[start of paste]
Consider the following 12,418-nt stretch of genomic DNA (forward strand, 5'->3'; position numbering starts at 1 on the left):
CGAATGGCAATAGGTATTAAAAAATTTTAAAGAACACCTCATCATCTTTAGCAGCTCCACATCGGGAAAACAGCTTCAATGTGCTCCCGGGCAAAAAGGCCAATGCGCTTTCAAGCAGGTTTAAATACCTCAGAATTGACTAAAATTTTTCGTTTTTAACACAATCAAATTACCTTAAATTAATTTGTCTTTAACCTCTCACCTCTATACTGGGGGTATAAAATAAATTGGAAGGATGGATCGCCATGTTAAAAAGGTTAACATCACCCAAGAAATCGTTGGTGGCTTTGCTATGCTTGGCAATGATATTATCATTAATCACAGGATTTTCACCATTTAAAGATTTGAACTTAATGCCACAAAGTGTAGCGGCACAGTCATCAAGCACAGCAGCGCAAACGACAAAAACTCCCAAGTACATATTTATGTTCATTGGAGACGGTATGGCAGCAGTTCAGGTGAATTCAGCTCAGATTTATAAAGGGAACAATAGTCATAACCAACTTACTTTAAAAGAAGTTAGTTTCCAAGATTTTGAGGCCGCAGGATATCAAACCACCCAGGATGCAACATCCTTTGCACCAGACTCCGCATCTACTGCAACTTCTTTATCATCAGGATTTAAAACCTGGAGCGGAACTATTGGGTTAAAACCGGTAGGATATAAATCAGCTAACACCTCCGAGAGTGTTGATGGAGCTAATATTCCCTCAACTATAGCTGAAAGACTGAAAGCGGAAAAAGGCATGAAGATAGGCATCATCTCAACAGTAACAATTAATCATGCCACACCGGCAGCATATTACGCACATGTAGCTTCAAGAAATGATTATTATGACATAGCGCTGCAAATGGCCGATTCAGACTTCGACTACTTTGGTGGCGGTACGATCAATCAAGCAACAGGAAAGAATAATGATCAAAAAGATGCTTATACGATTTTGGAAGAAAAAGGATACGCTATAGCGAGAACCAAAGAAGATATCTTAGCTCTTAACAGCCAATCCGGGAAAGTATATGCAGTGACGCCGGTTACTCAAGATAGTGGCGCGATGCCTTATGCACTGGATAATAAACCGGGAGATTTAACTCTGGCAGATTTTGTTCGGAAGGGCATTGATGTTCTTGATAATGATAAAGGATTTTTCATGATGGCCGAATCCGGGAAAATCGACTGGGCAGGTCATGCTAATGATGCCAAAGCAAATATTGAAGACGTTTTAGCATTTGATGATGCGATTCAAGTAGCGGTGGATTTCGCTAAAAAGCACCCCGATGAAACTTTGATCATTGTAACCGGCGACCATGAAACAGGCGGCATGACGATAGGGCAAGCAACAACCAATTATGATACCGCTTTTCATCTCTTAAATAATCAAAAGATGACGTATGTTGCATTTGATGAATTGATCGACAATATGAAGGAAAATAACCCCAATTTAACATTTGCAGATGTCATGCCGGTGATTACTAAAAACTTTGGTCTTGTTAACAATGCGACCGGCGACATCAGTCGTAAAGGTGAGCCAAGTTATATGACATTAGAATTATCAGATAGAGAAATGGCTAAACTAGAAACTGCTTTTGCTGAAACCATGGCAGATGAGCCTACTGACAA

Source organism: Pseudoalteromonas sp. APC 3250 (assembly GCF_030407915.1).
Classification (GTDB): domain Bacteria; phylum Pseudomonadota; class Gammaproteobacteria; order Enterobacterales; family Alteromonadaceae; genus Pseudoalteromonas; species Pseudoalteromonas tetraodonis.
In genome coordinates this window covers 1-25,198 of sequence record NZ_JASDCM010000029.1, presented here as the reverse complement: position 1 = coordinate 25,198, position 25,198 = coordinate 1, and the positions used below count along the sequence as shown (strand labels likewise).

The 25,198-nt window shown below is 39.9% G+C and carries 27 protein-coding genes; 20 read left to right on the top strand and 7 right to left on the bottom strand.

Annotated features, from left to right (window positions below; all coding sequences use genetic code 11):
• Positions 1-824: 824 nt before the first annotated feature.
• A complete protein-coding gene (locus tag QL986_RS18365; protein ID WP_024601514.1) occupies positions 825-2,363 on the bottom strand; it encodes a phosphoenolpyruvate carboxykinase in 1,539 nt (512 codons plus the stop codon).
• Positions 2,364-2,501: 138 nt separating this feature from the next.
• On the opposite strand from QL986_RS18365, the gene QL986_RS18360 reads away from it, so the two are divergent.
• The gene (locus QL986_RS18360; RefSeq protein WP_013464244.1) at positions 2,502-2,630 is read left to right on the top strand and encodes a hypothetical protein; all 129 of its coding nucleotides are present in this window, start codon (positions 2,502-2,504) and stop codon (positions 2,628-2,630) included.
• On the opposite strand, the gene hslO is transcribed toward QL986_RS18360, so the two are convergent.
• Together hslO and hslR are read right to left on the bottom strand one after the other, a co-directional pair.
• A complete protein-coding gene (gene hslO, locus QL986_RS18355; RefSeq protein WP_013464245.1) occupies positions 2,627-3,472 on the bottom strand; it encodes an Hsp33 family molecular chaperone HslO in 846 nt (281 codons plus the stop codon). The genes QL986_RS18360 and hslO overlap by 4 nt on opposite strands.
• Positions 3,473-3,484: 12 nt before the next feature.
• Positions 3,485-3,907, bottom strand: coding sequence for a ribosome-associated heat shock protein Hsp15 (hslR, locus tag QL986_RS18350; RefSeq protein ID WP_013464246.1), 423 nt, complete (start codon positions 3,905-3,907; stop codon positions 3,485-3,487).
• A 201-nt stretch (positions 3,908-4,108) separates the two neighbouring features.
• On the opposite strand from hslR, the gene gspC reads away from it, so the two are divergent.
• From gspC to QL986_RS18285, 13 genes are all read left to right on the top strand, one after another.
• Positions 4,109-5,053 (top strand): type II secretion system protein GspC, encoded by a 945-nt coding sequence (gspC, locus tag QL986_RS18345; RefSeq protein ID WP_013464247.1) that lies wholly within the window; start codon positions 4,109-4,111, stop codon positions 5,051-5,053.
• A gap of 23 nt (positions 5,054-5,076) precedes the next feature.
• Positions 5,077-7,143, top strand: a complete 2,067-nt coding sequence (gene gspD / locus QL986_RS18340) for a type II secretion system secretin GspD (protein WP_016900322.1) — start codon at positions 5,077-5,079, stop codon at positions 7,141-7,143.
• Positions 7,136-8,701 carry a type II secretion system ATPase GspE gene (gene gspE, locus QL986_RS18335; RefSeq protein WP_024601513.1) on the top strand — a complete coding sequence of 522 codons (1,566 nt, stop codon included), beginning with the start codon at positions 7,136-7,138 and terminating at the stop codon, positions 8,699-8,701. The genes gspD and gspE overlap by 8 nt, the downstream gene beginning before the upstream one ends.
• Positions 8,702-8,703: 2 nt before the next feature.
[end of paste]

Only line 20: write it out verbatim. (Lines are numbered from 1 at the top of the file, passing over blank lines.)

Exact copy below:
• From gspC to QL986_RS18285, 13 genes are all read left to right on the top strand, one after another.